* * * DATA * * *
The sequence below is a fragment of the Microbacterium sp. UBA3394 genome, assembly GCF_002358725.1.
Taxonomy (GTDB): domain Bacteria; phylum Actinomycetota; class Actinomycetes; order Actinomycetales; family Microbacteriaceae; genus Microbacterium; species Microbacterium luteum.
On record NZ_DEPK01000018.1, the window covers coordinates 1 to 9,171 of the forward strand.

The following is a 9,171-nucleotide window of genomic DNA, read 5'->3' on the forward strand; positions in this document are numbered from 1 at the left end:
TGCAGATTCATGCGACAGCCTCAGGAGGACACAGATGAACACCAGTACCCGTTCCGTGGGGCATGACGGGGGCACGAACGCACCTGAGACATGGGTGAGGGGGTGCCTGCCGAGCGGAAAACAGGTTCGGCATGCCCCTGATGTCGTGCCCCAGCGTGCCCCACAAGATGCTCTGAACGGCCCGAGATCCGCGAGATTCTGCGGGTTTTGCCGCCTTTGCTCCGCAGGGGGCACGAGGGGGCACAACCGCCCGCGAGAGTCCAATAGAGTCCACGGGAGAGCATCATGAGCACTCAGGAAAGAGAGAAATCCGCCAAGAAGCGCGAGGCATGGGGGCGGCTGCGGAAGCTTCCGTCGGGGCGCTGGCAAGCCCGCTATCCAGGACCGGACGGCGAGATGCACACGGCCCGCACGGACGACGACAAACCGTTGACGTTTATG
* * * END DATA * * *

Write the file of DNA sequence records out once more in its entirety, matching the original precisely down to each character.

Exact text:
The sequence below is a fragment of the Microbacterium sp. UBA3394 genome, assembly GCF_002358725.1.
Taxonomy (GTDB): domain Bacteria; phylum Actinomycetota; class Actinomycetes; order Actinomycetales; family Microbacteriaceae; genus Microbacterium; species Microbacterium luteum.
On record NZ_DEPK01000018.1, the window covers coordinates 1 to 9,171 of the forward strand.

The following is a 9,171-nucleotide window of genomic DNA, read 5'->3' on the forward strand; positions in this document are numbered from 1 at the left end:
TGCAGATTCATGCGACAGCCTCAGGAGGACACAGATGAACACCAGTACCCGTTCCGTGGGGCATGACGGGGGCACGAACGCACCTGAGACATGGGTGAGGGGGTGCCTGCCGAGCGGAAAACAGGTTCGGCATGCCCCTGATGTCGTGCCCCAGCGTGCCCCACAAGATGCTCTGAACGGCCCGAGATCCGCGAGATTCTGCGGGTTTTGCCGCCTTTGCTCCGCAGGGGGCACGAGGGGGCACAACCGCCCGCGAGAGTCCAATAGAGTCCACGGGAGAGCATCATGAGCACTCAGGAAAGAGAGAAATCCGCCAAGAAGCGCGAGGCATGGGGGCGGCTGCGGAAGCTTCCGTCGGGGCGCTGGCAAGCCCGCTATCCAGGACCGGACGGCGAGATGCACACGGCCCGCACGGACGACGACAAACCGTTGACGTTTATG